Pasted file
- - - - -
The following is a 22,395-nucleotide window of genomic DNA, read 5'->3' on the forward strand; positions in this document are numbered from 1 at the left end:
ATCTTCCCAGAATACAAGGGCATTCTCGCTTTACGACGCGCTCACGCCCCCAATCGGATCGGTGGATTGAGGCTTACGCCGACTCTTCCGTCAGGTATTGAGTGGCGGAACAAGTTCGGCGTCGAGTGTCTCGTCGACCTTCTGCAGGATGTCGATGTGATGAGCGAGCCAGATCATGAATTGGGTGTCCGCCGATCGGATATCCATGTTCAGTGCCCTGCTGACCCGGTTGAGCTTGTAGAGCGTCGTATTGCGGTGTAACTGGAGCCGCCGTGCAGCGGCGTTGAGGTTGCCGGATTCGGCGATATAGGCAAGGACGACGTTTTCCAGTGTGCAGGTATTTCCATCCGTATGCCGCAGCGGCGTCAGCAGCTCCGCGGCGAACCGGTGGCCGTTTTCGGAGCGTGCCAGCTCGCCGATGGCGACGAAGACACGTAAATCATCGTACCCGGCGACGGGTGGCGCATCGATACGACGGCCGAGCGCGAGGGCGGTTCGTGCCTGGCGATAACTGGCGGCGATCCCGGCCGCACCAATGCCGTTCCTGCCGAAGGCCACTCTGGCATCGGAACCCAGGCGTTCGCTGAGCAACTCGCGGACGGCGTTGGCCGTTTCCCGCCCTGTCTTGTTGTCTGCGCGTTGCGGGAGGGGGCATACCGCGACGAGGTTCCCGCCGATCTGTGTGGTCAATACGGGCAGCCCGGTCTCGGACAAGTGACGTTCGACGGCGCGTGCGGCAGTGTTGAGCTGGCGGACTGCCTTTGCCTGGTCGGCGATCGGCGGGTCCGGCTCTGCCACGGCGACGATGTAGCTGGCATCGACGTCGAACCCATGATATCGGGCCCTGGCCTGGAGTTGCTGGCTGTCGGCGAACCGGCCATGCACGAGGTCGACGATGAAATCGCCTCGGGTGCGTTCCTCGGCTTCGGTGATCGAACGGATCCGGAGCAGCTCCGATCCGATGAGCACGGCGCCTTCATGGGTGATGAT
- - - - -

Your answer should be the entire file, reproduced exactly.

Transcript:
The following is a 22,395-nucleotide window of genomic DNA, read 5'->3' on the forward strand; positions in this document are numbered from 1 at the left end:
ATCTTCCCAGAATACAAGGGCATTCTCGCTTTACGACGCGCTCACGCCCCCAATCGGATCGGTGGATTGAGGCTTACGCCGACTCTTCCGTCAGGTATTGAGTGGCGGAACAAGTTCGGCGTCGAGTGTCTCGTCGACCTTCTGCAGGATGTCGATGTGATGAGCGAGCCAGATCATGAATTGGGTGTCCGCCGATCGGATATCCATGTTCAGTGCCCTGCTGACCCGGTTGAGCTTGTAGAGCGTCGTATTGCGGTGTAACTGGAGCCGCCGTGCAGCGGCGTTGAGGTTGCCGGATTCGGCGATATAGGCAAGGACGACGTTTTCCAGTGTGCAGGTATTTCCATCCGTATGCCGCAGCGGCGTCAGCAGCTCCGCGGCGAACCGGTGGCCGTTTTCGGAGCGTGCCAGCTCGCCGATGGCGACGAAGACACGTAAATCATCGTACCCGGCGACGGGTGGCGCATCGATACGACGGCCGAGCGCGAGGGCGGTTCGTGCCTGGCGATAACTGGCGGCGATCCCGGCCGCACCAATGCCGTTCCTGCCGAAGGCCACTCTGGCATCGGAACCCAGGCGTTCGCTGAGCAACTCGCGGACGGCGTTGGCCGTTTCCCGCCCTGTCTTGTTGTCTGCGCGTTGCGGGAGGGGGCATACCGCGACGAGGTTCCCGCCGATCTGTGTGGTCAATACGGGCAGCCCGGTCTCGGACAAGTGACGTTCGACGGCGCGTGCGGCAGTGTTGAGCTGGCGGACTGCCTTTGCCTGGTCGGCGATCGGCGGGTCCGGCTCTGCCACGGCGACGATGTAGCTGGCATCGACGTCGAACCCATGATATCGGGCCCTGGCCTGGAGTTGCTGGCTGTCGGCGAACCGGCCATGCACGAGGTCGACGATGAAATCGCCTCGGGTGCGTTCCTCGGCTTCGGTGATCGAACGGATCCGGAGCAGCTCCGATCCGATGAGCACGGCGCCTTCATGGGTGATGAT